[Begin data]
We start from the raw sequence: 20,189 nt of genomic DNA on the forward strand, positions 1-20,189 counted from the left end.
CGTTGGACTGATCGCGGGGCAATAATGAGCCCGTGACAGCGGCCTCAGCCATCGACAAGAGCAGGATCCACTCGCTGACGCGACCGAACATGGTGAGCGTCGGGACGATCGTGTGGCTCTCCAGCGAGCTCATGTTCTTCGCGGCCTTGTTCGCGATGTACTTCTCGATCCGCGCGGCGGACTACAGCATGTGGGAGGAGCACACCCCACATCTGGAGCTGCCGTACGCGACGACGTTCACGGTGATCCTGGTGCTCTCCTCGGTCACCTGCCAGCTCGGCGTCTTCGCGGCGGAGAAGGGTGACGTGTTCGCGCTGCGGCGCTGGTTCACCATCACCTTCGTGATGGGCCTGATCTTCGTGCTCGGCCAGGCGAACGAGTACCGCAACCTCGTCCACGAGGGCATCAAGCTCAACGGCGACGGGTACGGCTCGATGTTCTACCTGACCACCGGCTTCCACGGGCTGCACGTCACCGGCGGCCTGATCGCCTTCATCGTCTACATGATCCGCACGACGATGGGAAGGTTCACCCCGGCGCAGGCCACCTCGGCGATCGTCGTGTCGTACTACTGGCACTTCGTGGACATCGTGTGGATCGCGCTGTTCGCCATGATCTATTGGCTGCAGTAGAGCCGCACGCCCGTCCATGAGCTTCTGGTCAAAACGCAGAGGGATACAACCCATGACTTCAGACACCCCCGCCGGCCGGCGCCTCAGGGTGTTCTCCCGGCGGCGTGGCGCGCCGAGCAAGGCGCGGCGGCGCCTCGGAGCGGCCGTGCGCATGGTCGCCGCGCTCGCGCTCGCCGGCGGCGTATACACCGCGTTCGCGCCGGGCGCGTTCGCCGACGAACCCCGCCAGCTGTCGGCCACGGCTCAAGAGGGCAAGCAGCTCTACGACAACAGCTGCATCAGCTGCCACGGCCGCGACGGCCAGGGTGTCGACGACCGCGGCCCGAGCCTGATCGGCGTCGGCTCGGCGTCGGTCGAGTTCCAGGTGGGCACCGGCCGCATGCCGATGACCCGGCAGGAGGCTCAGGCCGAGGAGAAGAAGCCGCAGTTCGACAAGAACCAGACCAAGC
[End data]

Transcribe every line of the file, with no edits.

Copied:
We start from the raw sequence: 20,189 nt of genomic DNA on the forward strand, positions 1-20,189 counted from the left end.
CGTTGGACTGATCGCGGGGCAATAATGAGCCCGTGACAGCGGCCTCAGCCATCGACAAGAGCAGGATCCACTCGCTGACGCGACCGAACATGGTGAGCGTCGGGACGATCGTGTGGCTCTCCAGCGAGCTCATGTTCTTCGCGGCCTTGTTCGCGATGTACTTCTCGATCCGCGCGGCGGACTACAGCATGTGGGAGGAGCACACCCCACATCTGGAGCTGCCGTACGCGACGACGTTCACGGTGATCCTGGTGCTCTCCTCGGTCACCTGCCAGCTCGGCGTCTTCGCGGCGGAGAAGGGTGACGTGTTCGCGCTGCGGCGCTGGTTCACCATCACCTTCGTGATGGGCCTGATCTTCGTGCTCGGCCAGGCGAACGAGTACCGCAACCTCGTCCACGAGGGCATCAAGCTCAACGGCGACGGGTACGGCTCGATGTTCTACCTGACCACCGGCTTCCACGGGCTGCACGTCACCGGCGGCCTGATCGCCTTCATCGTCTACATGATCCGCACGACGATGGGAAGGTTCACCCCGGCGCAGGCCACCTCGGCGATCGTCGTGTCGTACTACTGGCACTTCGTGGACATCGTGTGGATCGCGCTGTTCGCCATGATCTATTGGCTGCAGTAGAGCCGCACGCCCGTCCATGAGCTTCTGGTCAAAACGCAGAGGGATACAACCCATGACTTCAGACACCCCCGCCGGCCGGCGCCTCAGGGTGTTCTCCCGGCGGCGTGGCGCGCCGAGCAAGGCGCGGCGGCGCCTCGGAGCGGCCGTGCGCATGGTCGCCGCGCTCGCGCTCGCCGGCGGCGTATACACCGCGTTCGCGCCGGGCGCGTTCGCCGACGAACCCCGCCAGCTGTCGGCCACGGCTCAAGAGGGCAAGCAGCTCTACGACAACAGCTGCATCAGCTGCCACGGCCGCGACGGCCAGGGTGTCGACGACCGCGGCCCGAGCCTGATCGGCGTCGGCTCGGCGTCGGTCGAGTTCCAGGTGGGCACCGGCCGCATGCCGATGACCCGGCAGGAGGCTCAGGCCGAGGAGAAGAAGCCGCAGTTCGACAAGAACCAGACCAAGC